But he came from a family that believed in medical science: The inflammatory bowel syndrome Crohn's disease was discovered by his great-uncle Burrill. So it was perhaps inevitable that at a family gathering in 1994 the younger Crohn was asked, "Why aren't they studying you?"
He began making inquiries, which led him to immunologist Bill Paxton at the Aaron Diamond AIDS Research Center in New York. Paxton had been trying to organize a study of people who appeared to be resistant to the disease.
"Steve had figured out that there was something special about him that he had remained negative for all these years ... and he wasn't wrong," Paxton said last week. "What I find phenomenal was his persistence in finding someone to study him--and we did find each other by chance."
In the laboratory Paxton flooded Crohn's cells with the AIDS virus but could not infect them despite several attempts using increasingly stronger concentrations of HIV. Center scientists examining cells belonging to Crohn and another gay man who had avoided infection discovered their immunity was the gift of a mutant gene, which prevented the virus' deadly infiltration by blocking a crucial portal into white blood cells.
When Crohn learned the findings, he was astonished. "One of the things that went through my mind was, 'I guess I'm condemned to live,'" he recalled in a 1996 Newsday interview.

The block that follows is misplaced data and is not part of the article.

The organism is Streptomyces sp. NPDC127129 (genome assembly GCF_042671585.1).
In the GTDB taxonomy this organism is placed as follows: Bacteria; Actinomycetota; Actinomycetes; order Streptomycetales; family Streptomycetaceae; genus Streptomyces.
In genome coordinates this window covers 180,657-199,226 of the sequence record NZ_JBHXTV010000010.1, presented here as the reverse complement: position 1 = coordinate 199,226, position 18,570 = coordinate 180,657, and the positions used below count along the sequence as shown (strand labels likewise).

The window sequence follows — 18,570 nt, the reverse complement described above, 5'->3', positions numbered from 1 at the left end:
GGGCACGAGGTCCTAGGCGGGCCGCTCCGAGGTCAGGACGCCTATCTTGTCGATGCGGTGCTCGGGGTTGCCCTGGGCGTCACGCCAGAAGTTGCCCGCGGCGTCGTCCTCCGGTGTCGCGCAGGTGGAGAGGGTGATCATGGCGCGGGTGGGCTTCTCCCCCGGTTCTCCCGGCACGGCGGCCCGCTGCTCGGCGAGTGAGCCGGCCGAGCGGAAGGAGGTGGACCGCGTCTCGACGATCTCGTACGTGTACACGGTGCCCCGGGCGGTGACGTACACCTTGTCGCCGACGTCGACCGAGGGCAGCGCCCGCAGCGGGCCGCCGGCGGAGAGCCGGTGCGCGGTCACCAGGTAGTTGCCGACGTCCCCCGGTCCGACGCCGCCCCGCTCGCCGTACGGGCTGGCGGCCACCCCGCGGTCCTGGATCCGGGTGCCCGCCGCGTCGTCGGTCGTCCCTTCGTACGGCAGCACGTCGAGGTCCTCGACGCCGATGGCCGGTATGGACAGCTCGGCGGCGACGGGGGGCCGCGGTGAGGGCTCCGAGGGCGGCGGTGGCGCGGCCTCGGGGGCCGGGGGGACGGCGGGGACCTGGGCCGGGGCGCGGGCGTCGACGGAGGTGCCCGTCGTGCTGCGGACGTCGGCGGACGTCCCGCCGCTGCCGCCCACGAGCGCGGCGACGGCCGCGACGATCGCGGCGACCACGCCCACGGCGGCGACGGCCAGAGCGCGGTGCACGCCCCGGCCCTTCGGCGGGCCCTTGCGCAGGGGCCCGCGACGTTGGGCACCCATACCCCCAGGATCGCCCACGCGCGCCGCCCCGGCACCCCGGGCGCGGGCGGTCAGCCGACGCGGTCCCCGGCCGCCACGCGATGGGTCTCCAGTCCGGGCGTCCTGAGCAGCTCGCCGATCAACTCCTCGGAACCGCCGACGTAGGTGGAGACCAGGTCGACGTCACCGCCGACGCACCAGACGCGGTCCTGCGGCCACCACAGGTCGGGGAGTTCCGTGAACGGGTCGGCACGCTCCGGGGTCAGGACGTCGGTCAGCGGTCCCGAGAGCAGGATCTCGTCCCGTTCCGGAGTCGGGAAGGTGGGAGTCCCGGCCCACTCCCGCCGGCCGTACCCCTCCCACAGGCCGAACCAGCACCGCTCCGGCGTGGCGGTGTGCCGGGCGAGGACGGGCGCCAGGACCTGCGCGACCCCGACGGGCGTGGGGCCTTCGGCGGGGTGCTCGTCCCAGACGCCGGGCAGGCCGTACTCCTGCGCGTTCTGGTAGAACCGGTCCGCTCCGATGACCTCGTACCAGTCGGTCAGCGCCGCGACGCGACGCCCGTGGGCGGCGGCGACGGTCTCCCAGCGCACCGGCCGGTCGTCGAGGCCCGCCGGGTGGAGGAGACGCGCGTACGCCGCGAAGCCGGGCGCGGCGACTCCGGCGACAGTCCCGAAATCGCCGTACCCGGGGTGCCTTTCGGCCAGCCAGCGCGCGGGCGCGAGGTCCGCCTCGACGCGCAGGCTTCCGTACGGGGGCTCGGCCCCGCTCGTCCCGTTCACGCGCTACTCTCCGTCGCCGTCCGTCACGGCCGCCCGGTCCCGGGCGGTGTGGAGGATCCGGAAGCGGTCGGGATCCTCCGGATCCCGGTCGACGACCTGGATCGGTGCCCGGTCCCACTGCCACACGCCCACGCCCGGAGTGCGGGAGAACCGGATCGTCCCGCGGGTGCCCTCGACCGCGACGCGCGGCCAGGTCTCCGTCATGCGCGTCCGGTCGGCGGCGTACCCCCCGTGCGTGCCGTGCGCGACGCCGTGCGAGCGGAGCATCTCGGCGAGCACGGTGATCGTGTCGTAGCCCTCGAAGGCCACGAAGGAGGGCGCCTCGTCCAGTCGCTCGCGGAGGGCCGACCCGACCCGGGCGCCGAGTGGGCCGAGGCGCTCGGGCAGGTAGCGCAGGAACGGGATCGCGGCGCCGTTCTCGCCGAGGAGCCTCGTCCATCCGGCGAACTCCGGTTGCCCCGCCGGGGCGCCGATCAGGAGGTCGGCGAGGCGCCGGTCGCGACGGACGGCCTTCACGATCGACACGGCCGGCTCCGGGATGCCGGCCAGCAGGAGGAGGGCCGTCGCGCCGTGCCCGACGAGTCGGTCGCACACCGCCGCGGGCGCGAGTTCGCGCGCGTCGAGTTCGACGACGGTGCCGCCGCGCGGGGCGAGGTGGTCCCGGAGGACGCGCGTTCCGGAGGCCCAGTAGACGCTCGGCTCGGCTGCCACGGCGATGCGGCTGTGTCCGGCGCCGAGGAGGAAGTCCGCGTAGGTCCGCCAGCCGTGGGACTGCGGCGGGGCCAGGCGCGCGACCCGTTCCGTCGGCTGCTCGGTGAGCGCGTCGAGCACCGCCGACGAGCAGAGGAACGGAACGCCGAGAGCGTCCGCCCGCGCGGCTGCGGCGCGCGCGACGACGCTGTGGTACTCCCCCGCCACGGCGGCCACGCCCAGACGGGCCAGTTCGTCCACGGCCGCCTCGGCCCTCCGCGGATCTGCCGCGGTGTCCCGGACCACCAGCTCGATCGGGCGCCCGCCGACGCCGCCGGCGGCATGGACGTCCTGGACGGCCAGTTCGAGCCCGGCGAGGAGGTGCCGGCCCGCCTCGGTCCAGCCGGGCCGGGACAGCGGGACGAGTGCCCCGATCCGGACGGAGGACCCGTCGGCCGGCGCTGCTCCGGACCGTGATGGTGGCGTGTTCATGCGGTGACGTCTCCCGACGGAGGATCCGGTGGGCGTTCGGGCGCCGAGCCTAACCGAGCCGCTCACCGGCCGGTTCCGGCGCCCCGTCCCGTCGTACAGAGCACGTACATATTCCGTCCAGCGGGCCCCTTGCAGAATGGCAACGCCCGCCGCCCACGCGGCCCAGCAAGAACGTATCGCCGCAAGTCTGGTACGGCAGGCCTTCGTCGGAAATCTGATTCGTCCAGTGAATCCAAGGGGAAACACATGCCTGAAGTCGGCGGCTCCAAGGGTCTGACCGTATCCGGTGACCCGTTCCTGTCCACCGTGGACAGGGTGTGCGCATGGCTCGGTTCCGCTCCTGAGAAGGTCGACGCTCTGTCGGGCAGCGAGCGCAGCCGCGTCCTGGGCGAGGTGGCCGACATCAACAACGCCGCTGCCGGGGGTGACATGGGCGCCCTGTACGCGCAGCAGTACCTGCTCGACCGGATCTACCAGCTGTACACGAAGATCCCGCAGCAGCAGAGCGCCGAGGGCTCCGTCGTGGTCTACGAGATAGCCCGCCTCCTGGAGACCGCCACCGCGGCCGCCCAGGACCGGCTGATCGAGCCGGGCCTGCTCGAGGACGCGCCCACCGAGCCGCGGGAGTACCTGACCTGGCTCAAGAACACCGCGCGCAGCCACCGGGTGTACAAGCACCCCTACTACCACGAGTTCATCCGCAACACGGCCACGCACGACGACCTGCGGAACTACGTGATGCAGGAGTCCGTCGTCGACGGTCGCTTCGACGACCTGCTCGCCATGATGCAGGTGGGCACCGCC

The Diamond center obtained a patent for a test to identify people with the gene, but neither Crohn nor the other man studied, Erich Fuchs, ever made money from it. At times Crohn felt he should have been compensated for the crucial contribution of his blood cells. "Somebody, somewhere, has to decide who owns our genetic material," Crohn told the New York Times in 2000.
"He was proud of his role in the mystery of HIV resistance," said Dr. David Sachar, the first Dr. Burrill B. Crohn Professor of Medicine at Mount Sinai School of Medicine in New York. "He saw himself as an exemplar, even an apostle, of a family tradition of healthcare."
Crohn was born in New York City on Sept. 5, 1946, to Richard Crohn (from whom he inherited the gene) and the former Janet Goren. He grew up in Dumont, N.J., studied art at New York's Cooper Union and earned a social work degree at New York University.
In addition to Santagata, he is survived by two other sisters, Carla Crohn Friedman and Judith Bloom, as well as nieces and nephews.
A painter and sculptor, Crohn also worked as an editor for Fodor's travel guides for many years. After he became a licensed clinical social worker, he ran support groups at Mount Sinai for AIDS patients and others with chronic ailments. He traveled with the AIDS Memorial Quilt and made sure that each of his friends who died of the disease was honored with a square. "He radiated enthusiasm, pleasure and delight in everything he did," Sachar said.
But watching his friends die of AIDS caused him "a tremendous amount of survivor guilt," Santagata said. "When he volunteered himself for the studies, that was alleviated somewhat, but he never stopped missing the people he lost. They were always in the forefront of his mind."